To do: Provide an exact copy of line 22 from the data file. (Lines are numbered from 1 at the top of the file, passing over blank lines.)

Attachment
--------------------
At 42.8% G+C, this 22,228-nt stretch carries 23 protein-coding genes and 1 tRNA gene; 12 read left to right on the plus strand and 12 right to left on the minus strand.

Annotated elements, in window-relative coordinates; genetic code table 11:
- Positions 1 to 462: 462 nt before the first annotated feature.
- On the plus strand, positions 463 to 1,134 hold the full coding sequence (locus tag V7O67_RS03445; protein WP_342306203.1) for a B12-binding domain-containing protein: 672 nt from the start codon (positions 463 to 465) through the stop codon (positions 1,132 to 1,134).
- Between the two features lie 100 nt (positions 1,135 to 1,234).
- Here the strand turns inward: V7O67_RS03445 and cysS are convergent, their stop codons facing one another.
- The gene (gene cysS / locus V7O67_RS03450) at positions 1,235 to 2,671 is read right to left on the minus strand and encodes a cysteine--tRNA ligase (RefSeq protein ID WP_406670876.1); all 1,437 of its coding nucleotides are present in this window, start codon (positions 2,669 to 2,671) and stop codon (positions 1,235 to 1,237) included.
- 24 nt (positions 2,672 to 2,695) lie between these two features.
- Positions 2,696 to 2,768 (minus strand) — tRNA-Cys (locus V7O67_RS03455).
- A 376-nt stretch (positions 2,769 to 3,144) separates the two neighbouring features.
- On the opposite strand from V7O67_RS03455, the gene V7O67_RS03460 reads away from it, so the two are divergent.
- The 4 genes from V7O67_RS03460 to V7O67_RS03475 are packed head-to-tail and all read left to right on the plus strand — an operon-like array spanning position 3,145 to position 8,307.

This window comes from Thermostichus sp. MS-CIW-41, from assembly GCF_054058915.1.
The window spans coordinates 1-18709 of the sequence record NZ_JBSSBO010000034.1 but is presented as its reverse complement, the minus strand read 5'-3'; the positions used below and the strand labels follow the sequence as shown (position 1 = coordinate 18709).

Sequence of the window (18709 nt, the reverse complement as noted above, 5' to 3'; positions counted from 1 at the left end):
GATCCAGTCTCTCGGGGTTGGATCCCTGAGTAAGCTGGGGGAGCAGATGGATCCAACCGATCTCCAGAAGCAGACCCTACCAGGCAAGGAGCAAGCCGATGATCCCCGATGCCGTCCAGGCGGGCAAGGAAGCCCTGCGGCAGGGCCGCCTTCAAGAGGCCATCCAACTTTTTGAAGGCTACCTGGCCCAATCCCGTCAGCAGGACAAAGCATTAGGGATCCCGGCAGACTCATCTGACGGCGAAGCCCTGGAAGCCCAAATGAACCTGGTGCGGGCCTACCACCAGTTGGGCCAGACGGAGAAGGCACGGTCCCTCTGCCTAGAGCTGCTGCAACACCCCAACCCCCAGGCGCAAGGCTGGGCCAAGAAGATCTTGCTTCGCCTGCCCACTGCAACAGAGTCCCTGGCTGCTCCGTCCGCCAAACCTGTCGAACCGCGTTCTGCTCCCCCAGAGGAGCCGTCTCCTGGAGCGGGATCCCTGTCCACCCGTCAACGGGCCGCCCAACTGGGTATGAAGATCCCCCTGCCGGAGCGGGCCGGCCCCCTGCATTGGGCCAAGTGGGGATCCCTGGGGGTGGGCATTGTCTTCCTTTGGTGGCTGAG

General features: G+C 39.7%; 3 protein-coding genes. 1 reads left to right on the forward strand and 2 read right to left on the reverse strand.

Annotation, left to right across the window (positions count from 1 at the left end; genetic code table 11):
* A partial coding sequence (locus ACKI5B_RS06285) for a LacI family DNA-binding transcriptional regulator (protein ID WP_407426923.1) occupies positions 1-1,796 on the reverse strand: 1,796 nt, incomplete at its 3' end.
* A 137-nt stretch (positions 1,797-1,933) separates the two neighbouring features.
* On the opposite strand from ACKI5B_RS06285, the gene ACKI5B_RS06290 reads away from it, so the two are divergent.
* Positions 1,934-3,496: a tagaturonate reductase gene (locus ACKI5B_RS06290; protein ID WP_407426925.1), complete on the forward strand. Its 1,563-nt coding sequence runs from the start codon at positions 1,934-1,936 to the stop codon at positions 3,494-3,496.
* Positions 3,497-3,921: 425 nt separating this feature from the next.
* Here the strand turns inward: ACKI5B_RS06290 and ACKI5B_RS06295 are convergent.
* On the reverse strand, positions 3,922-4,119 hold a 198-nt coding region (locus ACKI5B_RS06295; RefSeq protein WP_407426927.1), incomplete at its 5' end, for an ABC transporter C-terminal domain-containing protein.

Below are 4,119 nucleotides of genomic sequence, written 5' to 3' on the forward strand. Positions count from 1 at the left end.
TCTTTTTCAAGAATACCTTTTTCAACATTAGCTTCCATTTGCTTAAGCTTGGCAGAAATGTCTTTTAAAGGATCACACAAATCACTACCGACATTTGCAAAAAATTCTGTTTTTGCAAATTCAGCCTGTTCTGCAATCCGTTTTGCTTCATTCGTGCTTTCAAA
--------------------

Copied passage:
* Positions 1,934-3,496: a tagaturonate reductase gene (locus ACKI5B_RS06290; protein ID WP_407426925.1), complete on the forward strand. Its 1,563-nt coding sequence runs from the start codon at positions 1,934-1,936 to the stop codon at positions 3,494-3,496.